Think Elon Musk is the most important revolutionary entrepreneur amongst us? Well, then, you probably haven’t met his brother Kimbal Musk yet.
Kimbal Musk has set his sights not on rocket ships or futuristic cars, but dirt-in-the-ground homegrown food and food education.
While Kimbal was partners with brother Elon on Zip2 (which they sold for $300 million), he has been focused on The Kitchen Community, the nonprofit he co-founded in 2011 that brings Learning Gardens to schools and community gardens across the country.
"My goal is to go community by community and help improve the food culture, and get it to a place where we have a healthier society," Musk told Fast Company.
It works like this: Musk targets a city and opens restaurants there with a focus on serving locally produced food. Then, the restaurants work with city funding and grants to help fund these “learning gardens,” which we all know by now, really do help improve the relationship children have with (healthy) food.
"These kids have no idea where meat comes from, or where a carrot comes from," he said. "We show them pulling a carrot out of the ground and it is literally like a magic trick. They just have no experiential context around it."
But if you think school gardens are nothing new, leave it to a Musk brother to take it to an entirely new level: “Musk aims to build 100 per city,” reports Fast Company. Yes, that’s 100 learning gardens per city. Even in a city the size of Los Angeles, that's a whole lot of garden.
"The challenge of school gardens is there's no scale," he says. "So until we came along, you'd create a beautiful school garden, and it would do incredibly good things, but it's not like 'Okay, now let's do another 50 of these.' ... We now come in and apply the same amazing curriculum and environment that has had those good results, and we do 100 schools at a time."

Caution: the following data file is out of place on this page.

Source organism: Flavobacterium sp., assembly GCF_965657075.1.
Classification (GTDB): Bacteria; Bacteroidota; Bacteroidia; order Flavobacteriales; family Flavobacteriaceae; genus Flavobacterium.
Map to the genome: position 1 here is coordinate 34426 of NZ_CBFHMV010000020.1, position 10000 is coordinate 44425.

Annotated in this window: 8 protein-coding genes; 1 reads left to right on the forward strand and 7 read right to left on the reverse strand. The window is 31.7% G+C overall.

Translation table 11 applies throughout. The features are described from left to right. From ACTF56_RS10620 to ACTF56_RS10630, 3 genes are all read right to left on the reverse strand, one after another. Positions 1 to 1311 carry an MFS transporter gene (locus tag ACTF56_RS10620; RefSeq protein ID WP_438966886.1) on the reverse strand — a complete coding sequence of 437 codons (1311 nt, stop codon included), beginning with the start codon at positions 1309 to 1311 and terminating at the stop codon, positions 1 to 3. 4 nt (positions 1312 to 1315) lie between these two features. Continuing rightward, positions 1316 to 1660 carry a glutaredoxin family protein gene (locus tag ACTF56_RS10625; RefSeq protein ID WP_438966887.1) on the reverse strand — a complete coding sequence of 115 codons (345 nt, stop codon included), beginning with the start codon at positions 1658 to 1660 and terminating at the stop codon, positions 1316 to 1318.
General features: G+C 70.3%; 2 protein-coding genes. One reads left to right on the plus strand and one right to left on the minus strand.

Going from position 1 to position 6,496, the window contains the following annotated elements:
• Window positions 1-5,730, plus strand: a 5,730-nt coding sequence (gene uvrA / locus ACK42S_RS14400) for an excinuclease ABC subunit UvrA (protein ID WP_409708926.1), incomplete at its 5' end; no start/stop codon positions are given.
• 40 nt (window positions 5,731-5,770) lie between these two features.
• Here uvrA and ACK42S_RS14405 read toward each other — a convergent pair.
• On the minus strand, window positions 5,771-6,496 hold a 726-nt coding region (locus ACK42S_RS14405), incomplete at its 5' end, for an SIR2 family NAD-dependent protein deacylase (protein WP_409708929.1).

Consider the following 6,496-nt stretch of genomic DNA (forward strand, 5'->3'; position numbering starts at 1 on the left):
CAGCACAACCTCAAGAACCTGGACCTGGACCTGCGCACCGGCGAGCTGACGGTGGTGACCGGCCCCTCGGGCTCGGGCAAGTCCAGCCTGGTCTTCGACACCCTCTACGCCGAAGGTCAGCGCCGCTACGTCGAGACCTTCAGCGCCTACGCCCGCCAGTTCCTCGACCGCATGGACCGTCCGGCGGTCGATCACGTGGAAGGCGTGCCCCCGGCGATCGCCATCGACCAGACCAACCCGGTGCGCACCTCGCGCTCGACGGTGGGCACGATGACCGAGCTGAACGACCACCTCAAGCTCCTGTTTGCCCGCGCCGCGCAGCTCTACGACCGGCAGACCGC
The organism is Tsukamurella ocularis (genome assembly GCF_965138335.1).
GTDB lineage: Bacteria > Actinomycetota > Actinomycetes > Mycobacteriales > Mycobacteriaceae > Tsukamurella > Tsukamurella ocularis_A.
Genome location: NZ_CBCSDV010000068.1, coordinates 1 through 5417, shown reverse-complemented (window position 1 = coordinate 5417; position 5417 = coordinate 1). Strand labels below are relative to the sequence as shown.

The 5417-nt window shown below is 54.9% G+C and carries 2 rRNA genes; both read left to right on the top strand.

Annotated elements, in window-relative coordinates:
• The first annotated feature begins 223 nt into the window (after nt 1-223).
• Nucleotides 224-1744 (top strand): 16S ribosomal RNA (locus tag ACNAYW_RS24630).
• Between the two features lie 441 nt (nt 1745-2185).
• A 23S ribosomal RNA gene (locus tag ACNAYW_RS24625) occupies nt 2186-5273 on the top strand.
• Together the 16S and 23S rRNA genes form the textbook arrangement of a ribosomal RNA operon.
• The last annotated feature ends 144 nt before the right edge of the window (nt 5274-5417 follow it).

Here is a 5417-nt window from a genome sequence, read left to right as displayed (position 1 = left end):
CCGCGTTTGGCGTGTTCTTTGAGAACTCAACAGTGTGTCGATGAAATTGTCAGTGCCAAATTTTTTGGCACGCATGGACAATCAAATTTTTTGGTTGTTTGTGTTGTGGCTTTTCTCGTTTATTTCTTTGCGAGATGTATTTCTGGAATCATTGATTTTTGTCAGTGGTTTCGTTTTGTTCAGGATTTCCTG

The program is two-pronged—reaching forward with the learning gardens to help educate and empower healthier eating choices for kids. But it also reaches back into the supply chain, encouraging and supporting wholesale suppliers and farmers to produce cleaner, healthier food along the lines of Chipotle’s commitment to locally grown produce. It’s kind of like having a restaurant at the farmers market that only uses produce from neighboring stalls to make its offerings.
"We're working on building the local supply chain back up again, from virtually nonexistent, back to something that is scalable, functional, and affordable," Musk said.
And Musk isn’t just satisfied with locally grown—he’s working to help farmers make the long (and costly) transition to certified organic.
"There's an incredible amount of infrastructure and subsidy for big ag," he says. "We've got to give something to the organic farmers so they can deliver to the demand. It would be a pittance, virtually not even a rounding error, for farmers to get support during that three-year transition period."
While brother Elon sets his sights on colonizing Mars, Kimbal’s fifty-year plan of transforming this planet’s food culture in 100 cities may be not be quite as sexy, but at least, it’s more down to earth.
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Kid in garden image via Shutterstock